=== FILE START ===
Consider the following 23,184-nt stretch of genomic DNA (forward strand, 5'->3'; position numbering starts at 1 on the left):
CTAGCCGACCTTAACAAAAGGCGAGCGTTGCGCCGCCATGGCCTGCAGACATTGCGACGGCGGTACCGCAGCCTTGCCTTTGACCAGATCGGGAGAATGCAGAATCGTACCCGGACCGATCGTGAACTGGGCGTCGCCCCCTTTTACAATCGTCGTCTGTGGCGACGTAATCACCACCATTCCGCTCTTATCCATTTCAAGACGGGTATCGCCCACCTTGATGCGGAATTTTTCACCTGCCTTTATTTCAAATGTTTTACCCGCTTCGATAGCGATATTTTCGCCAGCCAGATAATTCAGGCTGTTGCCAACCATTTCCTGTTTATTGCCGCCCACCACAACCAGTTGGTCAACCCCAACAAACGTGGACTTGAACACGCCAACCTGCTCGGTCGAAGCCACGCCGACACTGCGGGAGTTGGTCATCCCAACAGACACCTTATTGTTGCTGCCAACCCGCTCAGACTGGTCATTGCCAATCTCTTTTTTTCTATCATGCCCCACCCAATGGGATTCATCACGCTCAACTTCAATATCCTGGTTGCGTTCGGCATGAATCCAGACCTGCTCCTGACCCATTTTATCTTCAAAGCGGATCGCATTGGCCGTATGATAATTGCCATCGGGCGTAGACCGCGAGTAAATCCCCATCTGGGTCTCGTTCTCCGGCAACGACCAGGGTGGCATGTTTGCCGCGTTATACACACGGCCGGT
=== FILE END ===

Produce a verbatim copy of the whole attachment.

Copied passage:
Consider the following 23,184-nt stretch of genomic DNA (forward strand, 5'->3'; position numbering starts at 1 on the left):
CTAGCCGACCTTAACAAAAGGCGAGCGTTGCGCCGCCATGGCCTGCAGACATTGCGACGGCGGTACCGCAGCCTTGCCTTTGACCAGATCGGGAGAATGCAGAATCGTACCCGGACCGATCGTGAACTGGGCGTCGCCCCCTTTTACAATCGTCGTCTGTGGCGACGTAATCACCACCATTCCGCTCTTATCCATTTCAAGACGGGTATCGCCCACCTTGATGCGGAATTTTTCACCTGCCTTTATTTCAAATGTTTTACCCGCTTCGATAGCGATATTTTCGCCAGCCAGATAATTCAGGCTGTTGCCAACCATTTCCTGTTTATTGCCGCCCACCACAACCAGTTGGTCAACCCCAACAAACGTGGACTTGAACACGCCAACCTGCTCGGTCGAAGCCACGCCGACACTGCGGGAGTTGGTCATCCCAACAGACACCTTATTGTTGCTGCCAACCCGCTCAGACTGGTCATTGCCAATCTCTTTTTTTCTATCATGCCCCACCCAATGGGATTCATCACGCTCAACTTCAATATCCTGGTTGCGTTCGGCATGAATCCAGACCTGCTCCTGACCCATTTTATCTTCAAAGCGGATCGCATTGGCCGTATGATAATTGCCATCGGGCGTAGACCGCGAGTAAATCCCCATCTGGGTCTCGTTCTCCGGCAACGACCAGGGTGGCATGTTTGCCGCGTTATACACACGGCCGGT